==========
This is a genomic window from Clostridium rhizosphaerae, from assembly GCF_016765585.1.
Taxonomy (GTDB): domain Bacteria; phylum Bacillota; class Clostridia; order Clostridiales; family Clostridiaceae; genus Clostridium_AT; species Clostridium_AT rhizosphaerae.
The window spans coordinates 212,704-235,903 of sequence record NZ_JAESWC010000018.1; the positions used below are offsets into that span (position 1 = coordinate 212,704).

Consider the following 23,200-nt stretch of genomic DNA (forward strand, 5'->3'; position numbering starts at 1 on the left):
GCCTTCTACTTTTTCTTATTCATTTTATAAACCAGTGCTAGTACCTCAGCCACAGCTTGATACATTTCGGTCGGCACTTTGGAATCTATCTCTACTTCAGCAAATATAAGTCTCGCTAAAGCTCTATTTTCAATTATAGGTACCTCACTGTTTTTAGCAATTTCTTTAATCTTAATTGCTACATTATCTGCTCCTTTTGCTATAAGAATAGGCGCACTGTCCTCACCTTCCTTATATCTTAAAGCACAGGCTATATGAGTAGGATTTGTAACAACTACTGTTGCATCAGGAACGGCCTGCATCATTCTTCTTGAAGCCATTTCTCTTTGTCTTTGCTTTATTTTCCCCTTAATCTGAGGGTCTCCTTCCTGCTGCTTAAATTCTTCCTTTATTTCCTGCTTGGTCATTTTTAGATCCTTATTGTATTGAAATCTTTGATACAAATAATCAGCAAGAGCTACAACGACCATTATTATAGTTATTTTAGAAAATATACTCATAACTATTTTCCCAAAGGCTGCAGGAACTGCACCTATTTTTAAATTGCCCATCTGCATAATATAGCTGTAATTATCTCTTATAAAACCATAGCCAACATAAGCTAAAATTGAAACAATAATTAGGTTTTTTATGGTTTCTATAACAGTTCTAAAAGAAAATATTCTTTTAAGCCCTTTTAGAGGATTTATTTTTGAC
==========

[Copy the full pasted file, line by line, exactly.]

This is a genomic window from Clostridium rhizosphaerae, from assembly GCF_016765585.1.
Taxonomy (GTDB): domain Bacteria; phylum Bacillota; class Clostridia; order Clostridiales; family Clostridiaceae; genus Clostridium_AT; species Clostridium_AT rhizosphaerae.
The window spans coordinates 212,704-235,903 of sequence record NZ_JAESWC010000018.1; the positions used below are offsets into that span (position 1 = coordinate 212,704).

Consider the following 23,200-nt stretch of genomic DNA (forward strand, 5'->3'; position numbering starts at 1 on the left):
GCCTTCTACTTTTTCTTATTCATTTTATAAACCAGTGCTAGTACCTCAGCCACAGCTTGATACATTTCGGTCGGCACTTTGGAATCTATCTCTACTTCAGCAAATATAAGTCTCGCTAAAGCTCTATTTTCAATTATAGGTACCTCACTGTTTTTAGCAATTTCTTTAATCTTAATTGCTACATTATCTGCTCCTTTTGCTATAAGAATAGGCGCACTGTCCTCACCTTCCTTATATCTTAAAGCACAGGCTATATGAGTAGGATTTGTAACAACTACTGTTGCATCAGGAACGGCCTGCATCATTCTTCTTGAAGCCATTTCTCTTTGTCTTTGCTTTATTTTCCCCTTAATCTGAGGGTCTCCTTCCTGCTGCTTAAATTCTTCCTTTATTTCCTGCTTGGTCATTTTTAGATCCTTATTGTATTGAAATCTTTGATACAAATAATCAGCAAGAGCTACAACGACCATTATTATAGTTATTTTAGAAAATATACTCATAACTATTTTCCCAAAGGCTGCAGGAACTGCACCTATTTTTAAATTGCCCATCTGCATAATATAGCTGTAATTATCTCTTATAAAACCATAGCCAACATAAGCTAAAATTGAAACAATAATTAGGTTTTTTATGGTTTCTATAACAGTTCTAAAAGAAAATATTCTTTTAAGCCCTTTTAGAGGATTTATTTTTGAC